Using a spray gun for painting can be a lot faster than using a brush or roller, while it is a bit messier, you can get better coverage in a shorter amount of time.
However, paints do not always tend to be ‘spray-gun’ ready, and you will have to thin your paint to be able to use this technique.
When using a spray gun you may worry if the paint will flow freely when you use it, the best way to do this is to thin it yourself, saving yourself the trouble of having to worry about buying different paint types, or damaging your spray gun.
There are many types of paint you could spray; latex, encapsulants, and of course, acrylic. The best way to learn to use spray guns is to learn to thin paints yourself, so you don’t have to switch paints or spray guns.
The way we will talk you through today, will work for any of these paint types, but most importantly acrylic, we will also tell you how to get your consistency right, so if you have paints of different consistencies, you will be able to thin it perfectly yourself.
Spraying Acrylic Paints: What You Need to Know
Thinning paint for a sprayer gun can be a tricky process. There are several solvents that can be used for thinning paint. Water, paint thinner and even mineral spirits can be options. But your choice will be dependent on both the type of paint used as well as the finish you are trying to achieve.
There are two very common paint categories for most applications: Oil based paints and Water based paints. The main difference when it comes to spraying is that Oil based paints cannot be thinned with water while water based paints can.
Acrylic and latex paints are water based paints while enamels are oil based (alkyd) paints. Spraying acrylic paints can be accomplished by thinning with water, paint thinner or even mineral spirits.
Paint pigmentation can also have an impact on spraying ability. Paint pigments are resins that are applied to a base to give color. The more resin in a paint, the harder it is to thin. Acrylic paints generally have a similar consistency and the thinning process should not change based on color.
Supplies you will need
Before you do anything, you need to have everything you need in advance, you don’t want to be halfway through mixing and realize you need to go back to the hardware store, so get everything beforehand, especially if you are doing a large project.
- Paint. You will obviously need paint for thinning. Without the paint there is no real project here.
- Water, or a paint thinner from the hardware store. Water is the most common agent used for thinning paint, it is often used with latex paints, but it can be used with any. However, you can also get a paint thinner from the hardware store. These are not hard to get and are good for first timers. We would recommend using this for acrylic, but there’s nothing to say you can’t give water a try either.
- Funnel. You will need a funnel to test the viscosity of the paint. It will give you a good visual of the consistency, so you can make sure it is right.
- Spray gun. If you are going to spray paint something, you need a spray paint gun.
- Cardboard, or another testing surface. It is always a good idea to have a test surface available so that you can test out your paint and make sure that it sprays well and adheres to your surface well too.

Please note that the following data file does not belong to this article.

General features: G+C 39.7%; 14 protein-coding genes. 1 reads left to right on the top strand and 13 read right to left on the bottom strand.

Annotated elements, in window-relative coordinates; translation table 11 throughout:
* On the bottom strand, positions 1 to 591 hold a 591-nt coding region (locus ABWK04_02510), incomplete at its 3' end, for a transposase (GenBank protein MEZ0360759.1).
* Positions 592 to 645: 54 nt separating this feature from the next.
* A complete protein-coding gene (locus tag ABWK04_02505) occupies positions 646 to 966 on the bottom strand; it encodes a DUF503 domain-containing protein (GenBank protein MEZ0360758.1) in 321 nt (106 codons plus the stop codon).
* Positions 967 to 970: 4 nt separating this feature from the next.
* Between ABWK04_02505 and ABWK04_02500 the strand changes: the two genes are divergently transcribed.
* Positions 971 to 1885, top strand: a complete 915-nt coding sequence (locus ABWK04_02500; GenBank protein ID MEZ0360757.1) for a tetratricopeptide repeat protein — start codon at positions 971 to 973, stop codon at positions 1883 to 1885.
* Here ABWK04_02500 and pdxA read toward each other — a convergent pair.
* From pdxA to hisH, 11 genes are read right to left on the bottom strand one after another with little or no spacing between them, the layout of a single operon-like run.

How to: A step-by-step guide
1. Mix your paint with 10% of its volume in water or thinner
This is the most cautious step, for every gallon of paint you have put in 12-13 ounces of water or thinner. This is about 10% of the volume of paint for each gallon you have.
It can also be useful to use a paint strainer to ensure that you are getting the right consistency for your sprayer tips. Use a stick to mix the paint and the thinner together.
2. Pour the mixture through the funnel/ strainer
The funnel is your visual test of if you can spray through your spray gun. Pour the mixture into the funnel slowly, and you should see it flowing freely out the bottom if it is the right consistency.
Do this over a bucket of over your paint/thinner mixture, so you do not waste any. If it does not flow freely through the funnel, then go to the next step. Do not forget you can use a strainer to check for clogs.
3. Increase/ decrease the ratio as you need to
You will have started with 10% of the volume of your paint. Increase this slowly, adding another 10% each time as you are mixing your paint if your mixture is too thick.
Do not jump drastically, if you do, you could miss out on that goal consistency where your paint is not too heavily diluted. Remember you want to preserve the color and adhesiveness too.
4. Test it out
If you feel like the paint is adequately thinned then test it out. Load the sprayer and apply to your sample surface. It should spray without getting stuck or slowing down and provide a clear and even spread.
5. Time to get painting
Finally, paint your wall, or whatever surface you are using. Your paint should also last longer as you have thinned it during the mixing period. This saves you money too!
Can you use alcohol to thin acrylic paint?
Yes. Alcohol can be used to thin acrylic paint. It is better to use alcohol when spraying acrylic paints when fast drying is important. Highly concentrated Alcohol evaporates very quickly under room temperature. Water does not evaporate as fast.